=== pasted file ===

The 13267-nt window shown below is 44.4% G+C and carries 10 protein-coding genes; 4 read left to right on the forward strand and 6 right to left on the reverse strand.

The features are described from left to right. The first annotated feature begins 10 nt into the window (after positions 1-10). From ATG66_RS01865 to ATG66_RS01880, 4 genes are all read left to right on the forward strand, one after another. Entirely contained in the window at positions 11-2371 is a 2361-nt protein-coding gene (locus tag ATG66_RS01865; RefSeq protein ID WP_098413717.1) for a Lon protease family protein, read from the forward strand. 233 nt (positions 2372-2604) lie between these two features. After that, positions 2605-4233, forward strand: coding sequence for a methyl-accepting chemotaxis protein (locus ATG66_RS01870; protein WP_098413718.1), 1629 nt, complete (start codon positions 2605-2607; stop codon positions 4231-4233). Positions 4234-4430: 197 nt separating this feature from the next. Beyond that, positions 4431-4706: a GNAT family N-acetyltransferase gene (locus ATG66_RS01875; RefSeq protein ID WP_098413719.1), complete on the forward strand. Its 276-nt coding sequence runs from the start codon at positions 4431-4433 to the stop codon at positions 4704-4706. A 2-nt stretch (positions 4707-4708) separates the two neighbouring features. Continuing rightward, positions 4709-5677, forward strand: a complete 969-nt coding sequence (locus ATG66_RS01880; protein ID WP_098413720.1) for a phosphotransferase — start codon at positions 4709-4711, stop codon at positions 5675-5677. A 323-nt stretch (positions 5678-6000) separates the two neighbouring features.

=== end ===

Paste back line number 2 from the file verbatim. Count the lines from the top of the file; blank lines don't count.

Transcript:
The features are described from left to right. The first annotated feature begins 10 nt into the window (after positions 1-10). From ATG66_RS01865 to ATG66_RS01880, 4 genes are all read left to right on the forward strand, one after another. Entirely contained in the window at positions 11-2371 is a 2361-nt protein-coding gene (locus tag ATG66_RS01865; RefSeq protein ID WP_098413717.1) for a Lon protease family protein, read from the forward strand. 233 nt (positions 2372-2604) lie between these two features. After that, positions 2605-4233, forward strand: coding sequence for a methyl-accepting chemotaxis protein (locus ATG66_RS01870; protein WP_098413718.1), 1629 nt, complete (start codon positions 2605-2607; stop codon positions 4231-4233). Positions 4234-4430: 197 nt separating this feature from the next. Beyond that, positions 4431-4706: a GNAT family N-acetyltransferase gene (locus ATG66_RS01875; RefSeq protein ID WP_098413719.1), complete on the forward strand. Its 276-nt coding sequence runs from the start codon at positions 4431-4433 to the stop codon at positions 4704-4706. A 2-nt stretch (positions 4707-4708) separates the two neighbouring features. Continuing rightward, positions 4709-5677, forward strand: a complete 969-nt coding sequence (locus ATG66_RS01880; protein ID WP_098413720.1) for a phosphotransferase — start codon at positions 4709-4711, stop codon at positions 5675-5677. A 323-nt stretch (positions 5678-6000) separates the two neighbouring features.